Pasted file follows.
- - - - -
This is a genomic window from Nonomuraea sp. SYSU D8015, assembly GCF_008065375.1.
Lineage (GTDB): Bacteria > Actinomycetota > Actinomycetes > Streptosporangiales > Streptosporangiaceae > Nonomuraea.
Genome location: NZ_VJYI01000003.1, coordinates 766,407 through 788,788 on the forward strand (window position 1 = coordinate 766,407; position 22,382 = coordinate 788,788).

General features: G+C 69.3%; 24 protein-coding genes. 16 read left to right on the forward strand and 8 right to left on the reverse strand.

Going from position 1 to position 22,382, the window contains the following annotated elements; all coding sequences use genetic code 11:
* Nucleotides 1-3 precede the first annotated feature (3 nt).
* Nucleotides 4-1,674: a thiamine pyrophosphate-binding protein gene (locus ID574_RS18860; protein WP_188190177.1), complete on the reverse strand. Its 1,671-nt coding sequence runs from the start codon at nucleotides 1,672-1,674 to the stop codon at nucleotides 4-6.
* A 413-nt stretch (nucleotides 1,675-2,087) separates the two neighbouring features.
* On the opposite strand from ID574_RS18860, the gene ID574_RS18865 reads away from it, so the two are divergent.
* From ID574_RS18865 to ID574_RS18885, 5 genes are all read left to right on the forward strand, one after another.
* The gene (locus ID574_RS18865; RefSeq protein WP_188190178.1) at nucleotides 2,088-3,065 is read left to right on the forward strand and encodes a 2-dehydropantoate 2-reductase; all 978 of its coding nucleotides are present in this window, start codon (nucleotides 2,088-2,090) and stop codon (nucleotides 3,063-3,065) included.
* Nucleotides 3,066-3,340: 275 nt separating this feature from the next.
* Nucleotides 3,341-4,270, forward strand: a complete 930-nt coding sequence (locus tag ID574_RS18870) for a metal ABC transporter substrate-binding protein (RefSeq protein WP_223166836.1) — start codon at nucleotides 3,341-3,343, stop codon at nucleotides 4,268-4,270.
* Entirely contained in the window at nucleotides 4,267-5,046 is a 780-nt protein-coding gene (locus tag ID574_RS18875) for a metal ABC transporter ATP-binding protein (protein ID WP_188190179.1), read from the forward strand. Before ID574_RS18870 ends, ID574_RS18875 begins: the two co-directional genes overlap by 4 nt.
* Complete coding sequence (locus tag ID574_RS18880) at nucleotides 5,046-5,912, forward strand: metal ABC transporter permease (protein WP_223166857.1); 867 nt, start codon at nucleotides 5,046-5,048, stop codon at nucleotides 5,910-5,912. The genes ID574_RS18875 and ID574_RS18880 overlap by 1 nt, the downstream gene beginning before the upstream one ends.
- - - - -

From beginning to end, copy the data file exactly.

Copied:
This is a genomic window from Nonomuraea sp. SYSU D8015, assembly GCF_008065375.1.
Lineage (GTDB): Bacteria > Actinomycetota > Actinomycetes > Streptosporangiales > Streptosporangiaceae > Nonomuraea.
Genome location: NZ_VJYI01000003.1, coordinates 766,407 through 788,788 on the forward strand (window position 1 = coordinate 766,407; position 22,382 = coordinate 788,788).

General features: G+C 69.3%; 24 protein-coding genes. 16 read left to right on the forward strand and 8 right to left on the reverse strand.

Going from position 1 to position 22,382, the window contains the following annotated elements; all coding sequences use genetic code 11:
* Nucleotides 1-3 precede the first annotated feature (3 nt).
* Nucleotides 4-1,674: a thiamine pyrophosphate-binding protein gene (locus ID574_RS18860; protein WP_188190177.1), complete on the reverse strand. Its 1,671-nt coding sequence runs from the start codon at nucleotides 1,672-1,674 to the stop codon at nucleotides 4-6.
* A 413-nt stretch (nucleotides 1,675-2,087) separates the two neighbouring features.
* On the opposite strand from ID574_RS18860, the gene ID574_RS18865 reads away from it, so the two are divergent.
* From ID574_RS18865 to ID574_RS18885, 5 genes are all read left to right on the forward strand, one after another.
* The gene (locus ID574_RS18865; RefSeq protein WP_188190178.1) at nucleotides 2,088-3,065 is read left to right on the forward strand and encodes a 2-dehydropantoate 2-reductase; all 978 of its coding nucleotides are present in this window, start codon (nucleotides 2,088-2,090) and stop codon (nucleotides 3,063-3,065) included.
* Nucleotides 3,066-3,340: 275 nt separating this feature from the next.
* Nucleotides 3,341-4,270, forward strand: a complete 930-nt coding sequence (locus tag ID574_RS18870) for a metal ABC transporter substrate-binding protein (RefSeq protein WP_223166836.1) — start codon at nucleotides 3,341-3,343, stop codon at nucleotides 4,268-4,270.
* Entirely contained in the window at nucleotides 4,267-5,046 is a 780-nt protein-coding gene (locus tag ID574_RS18875) for a metal ABC transporter ATP-binding protein (protein ID WP_188190179.1), read from the forward strand. Before ID574_RS18870 ends, ID574_RS18875 begins: the two co-directional genes overlap by 4 nt.
* Complete coding sequence (locus tag ID574_RS18880) at nucleotides 5,046-5,912, forward strand: metal ABC transporter permease (protein WP_223166857.1); 867 nt, start codon at nucleotides 5,046-5,048, stop codon at nucleotides 5,910-5,912. The genes ID574_RS18875 and ID574_RS18880 overlap by 1 nt, the downstream gene beginning before the upstream one ends.